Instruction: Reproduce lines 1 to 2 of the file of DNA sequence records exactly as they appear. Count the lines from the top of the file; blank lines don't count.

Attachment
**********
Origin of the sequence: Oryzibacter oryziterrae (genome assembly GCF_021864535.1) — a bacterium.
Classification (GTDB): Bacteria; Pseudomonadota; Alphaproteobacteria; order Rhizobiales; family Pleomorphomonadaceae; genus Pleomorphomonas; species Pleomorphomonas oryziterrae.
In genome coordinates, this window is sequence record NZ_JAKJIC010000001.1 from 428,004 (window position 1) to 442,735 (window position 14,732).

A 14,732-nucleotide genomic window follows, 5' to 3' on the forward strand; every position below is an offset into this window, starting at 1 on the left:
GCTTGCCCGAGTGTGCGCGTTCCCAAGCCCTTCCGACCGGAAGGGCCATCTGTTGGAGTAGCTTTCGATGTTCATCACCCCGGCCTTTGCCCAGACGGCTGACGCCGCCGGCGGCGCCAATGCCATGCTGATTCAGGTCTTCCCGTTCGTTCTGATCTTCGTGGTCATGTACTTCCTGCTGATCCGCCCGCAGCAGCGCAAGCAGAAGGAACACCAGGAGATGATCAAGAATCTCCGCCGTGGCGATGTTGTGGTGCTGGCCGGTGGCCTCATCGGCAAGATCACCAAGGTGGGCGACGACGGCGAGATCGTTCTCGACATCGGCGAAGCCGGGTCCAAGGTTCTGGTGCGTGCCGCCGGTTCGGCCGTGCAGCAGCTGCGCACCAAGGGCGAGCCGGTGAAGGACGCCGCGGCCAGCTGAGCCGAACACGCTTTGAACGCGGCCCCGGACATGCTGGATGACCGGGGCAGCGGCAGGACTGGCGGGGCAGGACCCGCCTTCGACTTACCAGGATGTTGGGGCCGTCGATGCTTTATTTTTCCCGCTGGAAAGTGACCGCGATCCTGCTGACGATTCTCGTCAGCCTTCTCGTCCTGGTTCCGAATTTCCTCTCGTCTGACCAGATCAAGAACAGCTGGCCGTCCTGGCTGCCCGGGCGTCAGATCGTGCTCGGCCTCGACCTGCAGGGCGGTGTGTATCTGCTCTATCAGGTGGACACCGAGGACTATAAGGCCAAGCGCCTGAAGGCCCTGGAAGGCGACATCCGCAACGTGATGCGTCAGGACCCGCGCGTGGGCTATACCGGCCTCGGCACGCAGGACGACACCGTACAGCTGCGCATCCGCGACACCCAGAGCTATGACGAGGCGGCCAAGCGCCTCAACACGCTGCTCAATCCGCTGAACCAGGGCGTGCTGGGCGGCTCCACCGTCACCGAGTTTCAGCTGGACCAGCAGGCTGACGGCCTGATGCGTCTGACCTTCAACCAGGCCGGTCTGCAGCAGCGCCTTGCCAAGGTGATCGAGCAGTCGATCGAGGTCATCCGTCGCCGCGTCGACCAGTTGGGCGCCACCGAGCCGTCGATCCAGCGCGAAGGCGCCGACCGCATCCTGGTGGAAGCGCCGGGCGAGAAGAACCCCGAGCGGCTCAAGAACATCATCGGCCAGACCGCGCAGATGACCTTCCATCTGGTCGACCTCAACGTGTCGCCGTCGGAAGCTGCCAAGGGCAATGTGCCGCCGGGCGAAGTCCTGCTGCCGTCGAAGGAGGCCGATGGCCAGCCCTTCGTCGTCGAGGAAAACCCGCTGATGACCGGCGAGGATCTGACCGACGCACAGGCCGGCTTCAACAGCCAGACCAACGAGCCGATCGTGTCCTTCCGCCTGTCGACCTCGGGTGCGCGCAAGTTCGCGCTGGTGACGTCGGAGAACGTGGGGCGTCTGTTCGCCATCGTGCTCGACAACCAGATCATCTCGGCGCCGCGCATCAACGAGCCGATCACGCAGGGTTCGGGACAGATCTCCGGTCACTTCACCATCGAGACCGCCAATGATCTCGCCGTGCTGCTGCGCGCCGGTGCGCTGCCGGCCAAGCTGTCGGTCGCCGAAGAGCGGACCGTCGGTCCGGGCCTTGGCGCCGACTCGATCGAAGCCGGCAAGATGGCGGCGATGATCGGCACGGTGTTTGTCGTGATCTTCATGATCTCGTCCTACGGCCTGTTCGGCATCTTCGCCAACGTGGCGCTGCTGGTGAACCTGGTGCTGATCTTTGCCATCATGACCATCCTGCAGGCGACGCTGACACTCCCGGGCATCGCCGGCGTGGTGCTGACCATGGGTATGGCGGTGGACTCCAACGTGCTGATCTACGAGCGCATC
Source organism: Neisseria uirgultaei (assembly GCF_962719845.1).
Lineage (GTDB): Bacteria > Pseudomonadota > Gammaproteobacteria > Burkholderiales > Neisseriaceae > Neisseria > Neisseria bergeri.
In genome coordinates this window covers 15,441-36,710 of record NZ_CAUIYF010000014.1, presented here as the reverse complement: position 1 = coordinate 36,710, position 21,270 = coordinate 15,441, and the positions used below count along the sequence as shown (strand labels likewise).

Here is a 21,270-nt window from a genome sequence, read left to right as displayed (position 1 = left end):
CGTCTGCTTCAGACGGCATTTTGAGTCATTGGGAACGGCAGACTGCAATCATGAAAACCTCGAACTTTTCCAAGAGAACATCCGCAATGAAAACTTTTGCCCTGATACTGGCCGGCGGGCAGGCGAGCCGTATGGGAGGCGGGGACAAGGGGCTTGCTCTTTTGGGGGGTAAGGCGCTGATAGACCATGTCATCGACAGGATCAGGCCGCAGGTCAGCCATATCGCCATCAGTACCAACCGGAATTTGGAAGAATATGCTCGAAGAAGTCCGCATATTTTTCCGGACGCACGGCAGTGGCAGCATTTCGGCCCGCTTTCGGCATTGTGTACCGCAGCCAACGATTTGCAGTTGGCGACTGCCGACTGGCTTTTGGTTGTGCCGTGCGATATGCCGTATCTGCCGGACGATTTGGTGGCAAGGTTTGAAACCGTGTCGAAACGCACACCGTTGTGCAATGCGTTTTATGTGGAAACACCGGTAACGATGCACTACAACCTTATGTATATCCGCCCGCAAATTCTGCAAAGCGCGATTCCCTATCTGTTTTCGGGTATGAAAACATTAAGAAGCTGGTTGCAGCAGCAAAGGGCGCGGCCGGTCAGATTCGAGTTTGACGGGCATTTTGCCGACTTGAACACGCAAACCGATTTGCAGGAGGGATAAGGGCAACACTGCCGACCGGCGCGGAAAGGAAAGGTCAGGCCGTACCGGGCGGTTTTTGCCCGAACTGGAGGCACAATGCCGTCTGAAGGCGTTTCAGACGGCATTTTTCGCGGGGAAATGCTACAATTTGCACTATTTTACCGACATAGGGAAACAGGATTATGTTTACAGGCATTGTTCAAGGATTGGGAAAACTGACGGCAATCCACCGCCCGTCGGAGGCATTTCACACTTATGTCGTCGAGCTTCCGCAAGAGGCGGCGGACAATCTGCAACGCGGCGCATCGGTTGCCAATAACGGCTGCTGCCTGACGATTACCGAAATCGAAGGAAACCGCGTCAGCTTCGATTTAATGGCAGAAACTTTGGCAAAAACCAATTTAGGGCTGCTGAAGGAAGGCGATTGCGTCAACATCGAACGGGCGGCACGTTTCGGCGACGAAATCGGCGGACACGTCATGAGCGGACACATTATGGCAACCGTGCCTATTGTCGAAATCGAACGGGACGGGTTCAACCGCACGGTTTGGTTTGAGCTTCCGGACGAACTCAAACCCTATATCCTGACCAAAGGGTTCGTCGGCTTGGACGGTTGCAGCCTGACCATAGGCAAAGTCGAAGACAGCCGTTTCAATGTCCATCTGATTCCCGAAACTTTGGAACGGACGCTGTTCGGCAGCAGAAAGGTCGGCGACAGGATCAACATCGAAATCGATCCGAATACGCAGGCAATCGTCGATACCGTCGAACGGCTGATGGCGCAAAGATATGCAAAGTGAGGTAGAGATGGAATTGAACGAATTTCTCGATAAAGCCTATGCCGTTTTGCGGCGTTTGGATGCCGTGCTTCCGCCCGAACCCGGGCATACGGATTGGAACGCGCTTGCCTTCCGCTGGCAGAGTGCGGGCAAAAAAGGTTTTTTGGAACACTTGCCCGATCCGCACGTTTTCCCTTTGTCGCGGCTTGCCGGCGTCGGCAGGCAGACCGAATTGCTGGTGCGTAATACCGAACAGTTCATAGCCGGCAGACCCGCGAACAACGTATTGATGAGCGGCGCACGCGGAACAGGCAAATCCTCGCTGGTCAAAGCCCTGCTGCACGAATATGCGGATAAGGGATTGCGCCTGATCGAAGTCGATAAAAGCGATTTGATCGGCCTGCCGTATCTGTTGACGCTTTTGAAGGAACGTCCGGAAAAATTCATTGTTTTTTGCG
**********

Origin of the sequence: Oryzibacter oryziterrae (genome assembly GCF_021864535.1) — a bacterium.
Classification (GTDB): Bacteria; Pseudomonadota; Alphaproteobacteria; order Rhizobiales; family Pleomorphomonadaceae; genus Pleomorphomonas; species Pleomorphomonas oryziterrae.